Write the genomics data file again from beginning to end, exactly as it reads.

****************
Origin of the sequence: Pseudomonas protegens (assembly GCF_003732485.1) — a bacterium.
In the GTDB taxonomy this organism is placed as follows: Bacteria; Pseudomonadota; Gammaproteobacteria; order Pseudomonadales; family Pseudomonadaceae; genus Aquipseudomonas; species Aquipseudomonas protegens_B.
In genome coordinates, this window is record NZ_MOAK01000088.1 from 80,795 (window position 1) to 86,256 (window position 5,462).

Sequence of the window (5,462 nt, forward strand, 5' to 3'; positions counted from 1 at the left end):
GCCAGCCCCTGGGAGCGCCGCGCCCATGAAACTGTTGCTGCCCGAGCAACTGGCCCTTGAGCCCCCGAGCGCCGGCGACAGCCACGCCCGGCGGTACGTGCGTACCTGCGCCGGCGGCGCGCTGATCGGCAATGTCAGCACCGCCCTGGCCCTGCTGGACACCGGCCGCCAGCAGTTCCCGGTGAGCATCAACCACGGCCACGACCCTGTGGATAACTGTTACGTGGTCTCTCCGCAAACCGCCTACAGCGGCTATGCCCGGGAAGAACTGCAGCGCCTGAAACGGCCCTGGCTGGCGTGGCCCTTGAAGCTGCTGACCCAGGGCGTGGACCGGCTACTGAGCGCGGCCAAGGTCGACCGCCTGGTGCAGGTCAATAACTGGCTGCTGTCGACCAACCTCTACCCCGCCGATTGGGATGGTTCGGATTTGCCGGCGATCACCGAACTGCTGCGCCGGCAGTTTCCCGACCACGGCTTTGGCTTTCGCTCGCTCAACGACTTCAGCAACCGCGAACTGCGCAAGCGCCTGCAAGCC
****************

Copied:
Origin of the sequence: Pseudomonas protegens (assembly GCF_003732485.1) — a bacterium.
In the GTDB taxonomy this organism is placed as follows: Bacteria; Pseudomonadota; Gammaproteobacteria; order Pseudomonadales; family Pseudomonadaceae; genus Aquipseudomonas; species Aquipseudomonas protegens_B.
In genome coordinates, this window is record NZ_MOAK01000088.1 from 80,795 (window position 1) to 86,256 (window position 5,462).

Sequence of the window (5,462 nt, forward strand, 5' to 3'; positions counted from 1 at the left end):
GCCAGCCCCTGGGAGCGCCGCGCCCATGAAACTGTTGCTGCCCGAGCAACTGGCCCTTGAGCCCCCGAGCGCCGGCGACAGCCACGCCCGGCGGTACGTGCGTACCTGCGCCGGCGGCGCGCTGATCGGCAATGTCAGCACCGCCCTGGCCCTGCTGGACACCGGCCGCCAGCAGTTCCCGGTGAGCATCAACCACGGCCACGACCCTGTGGATAACTGTTACGTGGTCTCTCCGCAAACCGCCTACAGCGGCTATGCCCGGGAAGAACTGCAGCGCCTGAAACGGCCCTGGCTGGCGTGGCCCTTGAAGCTGCTGACCCAGGGCGTGGACCGGCTACTGAGCGCGGCCAAGGTCGACCGCCTGGTGCAGGTCAATAACTGGCTGCTGTCGACCAACCTCTACCCCGCCGATTGGGATGGTTCGGATTTGCCGGCGATCACCGAACTGCTGCGCCGGCAGTTTCCCGACCACGGCTTTGGCTTTCGCTCGCTCAACGACTTCAGCAACCGCGAACTGCGCAAGCGCCTGCAAGCC